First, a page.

Denmark’s regional banks face a repayment deadline on subordinated debt sold before the financial crisis that now threatens to leave them insolvent unless they deleverage or divest.
Banks need to refinance about 400 billion kroner ($66 billion), with maturities concentrated in 2012 and 2013, the nation’s financial regulator estimates. About 12 percent of that is subordinated debt. Refinancing is unlikely to be an option for a number of banks as capital markets roll over only the safest credit, said Kristian Vie Madsen, deputy director general at the Copenhagen-based Financial Supervisory Authority.
Denmark’s regional banks are still struggling to emerge from a funding crisis spawned by Europe’s toughest resolution laws, which require senior creditors to share losses in the event of insolvency. The industry is also fighting to recover from a burst housing bubble and a recession that caused two thirds of the country’s medium-sized banks to lose money last year, central bank data show.
The repayment cliff won’t hurt the country’s largest lenders including Danske Bank A/S, the FSA estimates. The refinancing pressure that banks face doesn’t include such state-held debt, which is classed as hybrid tier 1, Vie Madsen said, explaining that the state-held debt does not expire, “as it is perpetual.”
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Consumer Bureau Proposes New Rules on Mortgage Servicing
The U.S. Consumer Financial Protection Bureau Aug. 10 proposed new regulations that would revamp how American homeowners interact with mortgage servicers.
One set of rules aims to provide homeowners with clearer, more timely information about changes to interest rates and options for avoiding foreclosure. A second set of rules requires servicers to credit payments promptly, correct errors, stay accessible and limit foreclosures if homeowners are working on loan modifications.
The bureau is seeking public comment on the proposals by Oct. 9, and will finalize them by January 2013.
The proposal would cover major bank servicers, such as Bank of America Corp., as well as smaller non-bank players like Ocwen Financial Corp.
The new regulations go beyond the standards for mortgage servicing that state attorneys general wrote into a court settlement reached with major banks on March 12, according to a senior CFPB official who briefed reporters on condition of anonymity. For example, the CFPB proposal requires servicers to acknowledge receipt of complaints or information requests within five days, and respond to the borrower about the inquiry within 30 to 45 days.
Argentine Economy Ministry Officials to Unveil Fuel Regulations
Argentina’s Economy Minister Hernan Lorenzino and Deputy Minister Axel Kicillof were expected Aug. 10 to announce a 50 percent increase in soybean biodiesel export taxes.
Argentina created a registry for soybean operators that will be managed by the country’s tax agency to control temporary imports of soybeans, Argentina’s official gazette said Aug. 10.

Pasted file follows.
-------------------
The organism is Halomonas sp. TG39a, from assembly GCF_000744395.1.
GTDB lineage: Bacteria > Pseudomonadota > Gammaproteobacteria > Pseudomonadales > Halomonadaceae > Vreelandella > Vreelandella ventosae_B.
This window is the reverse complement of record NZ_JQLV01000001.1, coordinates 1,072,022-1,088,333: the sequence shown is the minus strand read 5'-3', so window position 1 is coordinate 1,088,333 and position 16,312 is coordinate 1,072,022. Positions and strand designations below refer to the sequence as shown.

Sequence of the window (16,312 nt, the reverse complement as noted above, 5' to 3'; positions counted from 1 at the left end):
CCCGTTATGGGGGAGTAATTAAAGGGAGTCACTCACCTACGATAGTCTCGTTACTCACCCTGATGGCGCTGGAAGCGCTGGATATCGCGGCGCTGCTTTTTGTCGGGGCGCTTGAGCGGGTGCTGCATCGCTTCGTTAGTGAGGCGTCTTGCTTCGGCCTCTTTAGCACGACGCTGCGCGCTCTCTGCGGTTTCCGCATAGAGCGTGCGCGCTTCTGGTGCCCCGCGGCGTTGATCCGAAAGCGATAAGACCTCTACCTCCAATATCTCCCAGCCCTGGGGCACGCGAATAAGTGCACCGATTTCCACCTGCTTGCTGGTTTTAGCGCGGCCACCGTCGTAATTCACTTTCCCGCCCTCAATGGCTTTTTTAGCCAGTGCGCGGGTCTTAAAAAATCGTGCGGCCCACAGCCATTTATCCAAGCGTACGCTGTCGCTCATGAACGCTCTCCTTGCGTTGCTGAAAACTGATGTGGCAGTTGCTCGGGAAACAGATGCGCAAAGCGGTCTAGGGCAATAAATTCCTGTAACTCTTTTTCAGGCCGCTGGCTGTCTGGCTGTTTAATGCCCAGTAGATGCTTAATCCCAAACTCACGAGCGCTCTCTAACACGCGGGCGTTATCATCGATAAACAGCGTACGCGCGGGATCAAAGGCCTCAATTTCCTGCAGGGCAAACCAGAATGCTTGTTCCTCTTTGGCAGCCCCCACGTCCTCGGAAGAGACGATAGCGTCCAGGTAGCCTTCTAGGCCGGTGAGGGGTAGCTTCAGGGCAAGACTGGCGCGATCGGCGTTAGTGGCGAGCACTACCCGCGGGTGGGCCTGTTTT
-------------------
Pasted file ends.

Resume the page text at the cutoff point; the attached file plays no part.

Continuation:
The government, which seeks to boost biodiesel production, will increase export taxes for biodiesel soybeans to 32 percent from 20 percent, according to the gazette.
The bioedesel regulations follow announcements Aug. 9 by Argentine President Cristina Fernandez de Kirchner. Argentina will raise by 300 percent gas wellhead prices seeking to attract investors in shale gas developments in southern Argentina’s Vaca Muerta, Fernandez said.
HK Bank Group Sets Up Hibor Review Committee, Fung Says
The Hong Kong Association of Banks set up a committee to review the Hong Kong inter-bank offered rate, or Hibor, Anita Fung, chairwoman of the association and Hong Kong chief executive officer of HSBC Holdings Plc, told reporters in the city Aug. 10.
The committee is expected to hold its first meeting this week and hopes for material progress by the end of the year, Fung said.
Earlier this month, the Hong Kong Monetary Authority said that quotes from contributing banks to the Hibor system don’t necessarily reflect the banks’ own borrowing costs and are less likely to be under-reported. The HKMA made the statement in an article posted to its website Aug. 3.
Trading of Hong Kong dollar interest rate derivatives isn’t as active as that for the U.S. dollar, so there is less incentive to collude to manipulate the Hibor rate, the agency said in the statement.
The HKMA also said in the statement earlier this month that it hasn’t observed any anomalies in the HIBOR mechanism or financial instruments linked to Hong Kong dollar interest rates.
Italy Moves to Define Premier’s Powers to Block Takeovers
Italian Prime Minister Mario Monti proposed a measure defining the premier’s special powers to block takeovers of defense contractors and other companies partly owned by the state and considered strategic.
The decree will allow the prime minister to impose “specific conditions on the purchases of stakes” and to oppose the acquisition of shares if it would “reach a level that would compromise the protected interests,” Monti’s office said Aug. 10 in an e-mailed statement after his Cabinet met in Rome.
The decree will be submitted to the Council of State and the competent commissions for opinions before being adopted, according to the statement.
Standard Chartered Said to Agree on New York Monitor Demand